As winter approaches, many Americans are hoping and praying for the clouds to kick into full gear and blanket the mountains and hillsides with foot upon foot of fluffy, white powder. At least 10 million of these people are eager to strap on skis, snowboards or snowshoes and have some fun in the cold.
Unfortunately, the vast majority of people who participate in many outdoor winter sports do not properly prepare themselves ahead of time for the stress these activities can place on their bodies. Furthermore, most do not live close enough to an area where they can engage in these activities on a regular basis.
At best, they end up hitting it hard on the weekends or, more likely, packing as much activity as possible into sporadic stints of a week here or long weekend there. As a result, a combination of a lack of proper preparation and intermittent yet intense periods of activity can frequently lead to post-exercise soreness, strained and pulled muscles—or worse.
A sports massage therapist can do a few things to help this type of client. there are four different types of sports massage: general massage, pre-event massage, post-event recovery massage and injury massage. For most individuals involved in winter sports, massage can be consolidated into two categories: general pre-activity massage and post-activity recovery massage.
For both types of sports massage, it is useful to go through a series of range-of-motion tests before the session to look for areas that may be tight and restricting normal movement, and again after the massage to examine how the treatment has impacted these restrictions.
General Pre-Activity Massage
General pre-activity massage should focus on loosening up the muscles that are primarily engaged during that sport and preparing the body to perform the best it possibly can. The work should combine slow, controlled strokes with compressions and kneading. The pressure should be deep enough to be effective, yet not so deep that your client’s body fights you by resisting and tensing up. It is also beneficial to incorporate some assisted dynamic stretching, such as Active Isolated Stretching, into part of your session.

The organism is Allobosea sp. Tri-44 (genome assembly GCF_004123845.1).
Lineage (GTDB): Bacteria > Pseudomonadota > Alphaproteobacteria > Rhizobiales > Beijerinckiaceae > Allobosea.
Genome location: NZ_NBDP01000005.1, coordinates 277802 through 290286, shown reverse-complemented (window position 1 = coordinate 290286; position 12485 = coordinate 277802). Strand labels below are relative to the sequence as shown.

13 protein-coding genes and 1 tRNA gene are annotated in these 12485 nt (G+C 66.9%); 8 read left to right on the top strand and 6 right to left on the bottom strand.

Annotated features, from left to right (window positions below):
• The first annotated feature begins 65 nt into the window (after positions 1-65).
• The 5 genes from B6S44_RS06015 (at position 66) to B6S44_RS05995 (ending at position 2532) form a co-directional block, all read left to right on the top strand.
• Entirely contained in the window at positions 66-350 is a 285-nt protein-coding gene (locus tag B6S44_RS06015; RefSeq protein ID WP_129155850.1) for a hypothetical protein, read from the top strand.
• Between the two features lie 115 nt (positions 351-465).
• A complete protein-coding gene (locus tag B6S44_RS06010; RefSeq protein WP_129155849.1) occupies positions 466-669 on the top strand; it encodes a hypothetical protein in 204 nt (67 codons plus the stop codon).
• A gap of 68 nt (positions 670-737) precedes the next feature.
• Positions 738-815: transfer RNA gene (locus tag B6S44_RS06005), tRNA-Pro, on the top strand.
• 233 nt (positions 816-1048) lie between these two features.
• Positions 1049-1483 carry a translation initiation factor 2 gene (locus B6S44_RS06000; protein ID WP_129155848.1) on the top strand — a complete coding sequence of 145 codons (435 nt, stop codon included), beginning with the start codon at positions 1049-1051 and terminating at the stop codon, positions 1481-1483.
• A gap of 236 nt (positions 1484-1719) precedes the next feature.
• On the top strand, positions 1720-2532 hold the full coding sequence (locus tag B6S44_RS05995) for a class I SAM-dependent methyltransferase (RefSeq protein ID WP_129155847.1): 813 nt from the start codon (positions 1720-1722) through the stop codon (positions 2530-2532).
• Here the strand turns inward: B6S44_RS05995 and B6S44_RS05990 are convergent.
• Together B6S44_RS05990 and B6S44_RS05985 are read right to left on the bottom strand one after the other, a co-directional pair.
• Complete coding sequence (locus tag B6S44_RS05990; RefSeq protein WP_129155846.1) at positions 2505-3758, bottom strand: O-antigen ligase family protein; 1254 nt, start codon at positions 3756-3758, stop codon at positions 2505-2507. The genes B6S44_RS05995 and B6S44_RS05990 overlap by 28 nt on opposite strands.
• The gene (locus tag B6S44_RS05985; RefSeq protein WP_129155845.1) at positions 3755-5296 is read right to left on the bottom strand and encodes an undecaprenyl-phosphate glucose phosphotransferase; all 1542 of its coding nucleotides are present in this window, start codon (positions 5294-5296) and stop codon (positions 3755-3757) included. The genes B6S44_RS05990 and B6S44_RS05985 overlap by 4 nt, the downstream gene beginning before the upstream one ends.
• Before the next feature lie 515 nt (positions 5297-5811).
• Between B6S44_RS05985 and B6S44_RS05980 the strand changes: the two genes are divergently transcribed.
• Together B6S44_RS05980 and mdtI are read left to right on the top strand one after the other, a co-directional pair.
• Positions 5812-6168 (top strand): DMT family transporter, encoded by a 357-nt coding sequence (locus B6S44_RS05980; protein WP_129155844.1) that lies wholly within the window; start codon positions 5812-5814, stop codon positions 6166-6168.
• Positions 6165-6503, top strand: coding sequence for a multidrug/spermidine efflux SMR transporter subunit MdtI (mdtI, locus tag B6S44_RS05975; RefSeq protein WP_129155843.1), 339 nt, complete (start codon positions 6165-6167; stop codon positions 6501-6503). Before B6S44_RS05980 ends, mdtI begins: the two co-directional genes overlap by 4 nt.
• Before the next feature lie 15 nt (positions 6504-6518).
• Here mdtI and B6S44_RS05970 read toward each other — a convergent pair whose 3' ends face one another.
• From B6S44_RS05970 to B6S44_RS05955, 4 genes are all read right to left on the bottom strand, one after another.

Post-Activity Recovery Massage
Post-activity recovery massage should be geared toward helping the body recover more quickly from an activity, while at the same time addressing any muscle strains or pulls. It should combine flushing strokes using moderate pressure with trigger-point therapy and movement techniques, such as pin-and-stretch or Active Release Technique. Static stretches of 30 to 45 seconds can also be incorporated after massaging a muscle or region. A cold whirlpool or ice bath for 10 minutes is a great way to top off the end of the session.
Regardless of which type of massage you are giving, it is important to understand the muscles that experience the most stress for each of the more popular winter sports. Outlined below are five recreational winter activities and the primary muscles that are engaged during those activities.
The entire way down the mountain, downhill, or alpine, skier is essentially maintaining a quarter-squat position. The rectus femoris, vastus intermedius and gluteus maximus bear the brunt of the workload, as they are in a constant state of contraction. A large part of the massage should focus on these two regions.
Other muscles that are stressed in the lower body during downhill skiing include the peroneus longus, biceps femoris, adductor longus and gluteus medius. Although the upper body is usually not heavily involved, it may also be worthwhile to check certain muscles around the shoulders including the rhomboids, trapezius, latissimus dorsi, pecs and deltoids as well as the erectors down the spine.
Snowboarders stress their bodies a bit differently than downhill skiers do. The core plays a key role in moving a snowboarder down a slope. As a result, the low back has to do a significant amount of work.
You should start by working the quadratus lumborum, multifidi, external obliques and psoai. The gastocnemius, soleus and tibialis anterior of the lower legs should also be massaged, as they are fundamental to the heel-toe motion that occurs when snowboarding. The hamstrings and quadriceps muscles should also be checked.